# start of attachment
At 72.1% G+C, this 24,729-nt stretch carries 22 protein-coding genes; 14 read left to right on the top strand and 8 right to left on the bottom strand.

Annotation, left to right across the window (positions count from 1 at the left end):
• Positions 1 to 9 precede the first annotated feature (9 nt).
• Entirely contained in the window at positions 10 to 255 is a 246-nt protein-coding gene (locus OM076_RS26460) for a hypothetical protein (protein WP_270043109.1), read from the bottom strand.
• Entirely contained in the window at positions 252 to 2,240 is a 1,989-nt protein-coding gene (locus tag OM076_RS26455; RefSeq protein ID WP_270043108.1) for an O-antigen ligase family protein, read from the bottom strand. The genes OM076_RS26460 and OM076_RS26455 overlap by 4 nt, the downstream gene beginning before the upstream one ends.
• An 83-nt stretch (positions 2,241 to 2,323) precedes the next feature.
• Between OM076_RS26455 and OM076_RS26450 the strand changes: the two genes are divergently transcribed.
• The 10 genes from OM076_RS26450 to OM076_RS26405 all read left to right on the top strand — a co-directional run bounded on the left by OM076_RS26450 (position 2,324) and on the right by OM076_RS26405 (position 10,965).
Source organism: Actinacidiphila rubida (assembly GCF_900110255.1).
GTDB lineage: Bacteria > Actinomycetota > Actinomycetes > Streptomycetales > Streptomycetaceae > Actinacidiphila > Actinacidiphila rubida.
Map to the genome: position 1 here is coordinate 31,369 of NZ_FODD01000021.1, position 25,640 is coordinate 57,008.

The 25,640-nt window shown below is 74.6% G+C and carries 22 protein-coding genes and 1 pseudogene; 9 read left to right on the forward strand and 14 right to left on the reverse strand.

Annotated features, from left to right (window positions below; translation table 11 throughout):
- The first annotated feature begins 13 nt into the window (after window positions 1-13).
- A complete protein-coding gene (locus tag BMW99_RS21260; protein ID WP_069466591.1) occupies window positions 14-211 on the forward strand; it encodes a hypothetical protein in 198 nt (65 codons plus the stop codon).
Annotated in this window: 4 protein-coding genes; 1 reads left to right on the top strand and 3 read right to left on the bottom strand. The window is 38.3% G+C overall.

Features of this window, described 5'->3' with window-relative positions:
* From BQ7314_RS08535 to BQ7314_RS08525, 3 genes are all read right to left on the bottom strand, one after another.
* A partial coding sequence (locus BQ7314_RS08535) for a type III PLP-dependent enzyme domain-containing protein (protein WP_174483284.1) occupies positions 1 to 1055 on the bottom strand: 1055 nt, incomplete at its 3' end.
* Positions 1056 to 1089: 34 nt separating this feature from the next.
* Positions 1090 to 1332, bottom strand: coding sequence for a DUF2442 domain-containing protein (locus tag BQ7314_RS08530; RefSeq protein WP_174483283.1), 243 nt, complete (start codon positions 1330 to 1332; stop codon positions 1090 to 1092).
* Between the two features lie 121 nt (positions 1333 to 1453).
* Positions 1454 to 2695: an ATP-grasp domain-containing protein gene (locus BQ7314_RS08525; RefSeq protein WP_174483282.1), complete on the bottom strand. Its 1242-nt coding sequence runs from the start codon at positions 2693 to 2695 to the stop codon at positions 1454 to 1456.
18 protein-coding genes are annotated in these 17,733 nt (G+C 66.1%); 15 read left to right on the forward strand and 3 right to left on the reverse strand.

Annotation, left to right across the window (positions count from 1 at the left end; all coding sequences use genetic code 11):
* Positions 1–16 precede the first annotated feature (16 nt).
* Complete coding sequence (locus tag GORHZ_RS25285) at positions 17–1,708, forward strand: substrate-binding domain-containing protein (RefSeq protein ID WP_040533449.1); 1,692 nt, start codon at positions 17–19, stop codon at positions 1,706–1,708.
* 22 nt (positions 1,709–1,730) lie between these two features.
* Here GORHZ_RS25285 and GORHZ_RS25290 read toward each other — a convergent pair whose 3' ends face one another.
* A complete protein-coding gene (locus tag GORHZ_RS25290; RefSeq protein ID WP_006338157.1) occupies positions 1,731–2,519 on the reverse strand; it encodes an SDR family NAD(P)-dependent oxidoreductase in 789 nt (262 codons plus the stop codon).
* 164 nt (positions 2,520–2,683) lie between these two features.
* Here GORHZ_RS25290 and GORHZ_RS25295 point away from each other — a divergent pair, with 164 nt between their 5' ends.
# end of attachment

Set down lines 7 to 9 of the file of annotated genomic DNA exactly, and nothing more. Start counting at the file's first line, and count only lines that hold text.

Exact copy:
• Between OM076_RS26455 and OM076_RS26450 the strand changes: the two genes are divergently transcribed.
• The 10 genes from OM076_RS26450 to OM076_RS26405 all read left to right on the top strand — a co-directional run bounded on the left by OM076_RS26450 (position 2,324) and on the right by OM076_RS26405 (position 10,965).
Source organism: Actinacidiphila rubida (assembly GCF_900110255.1).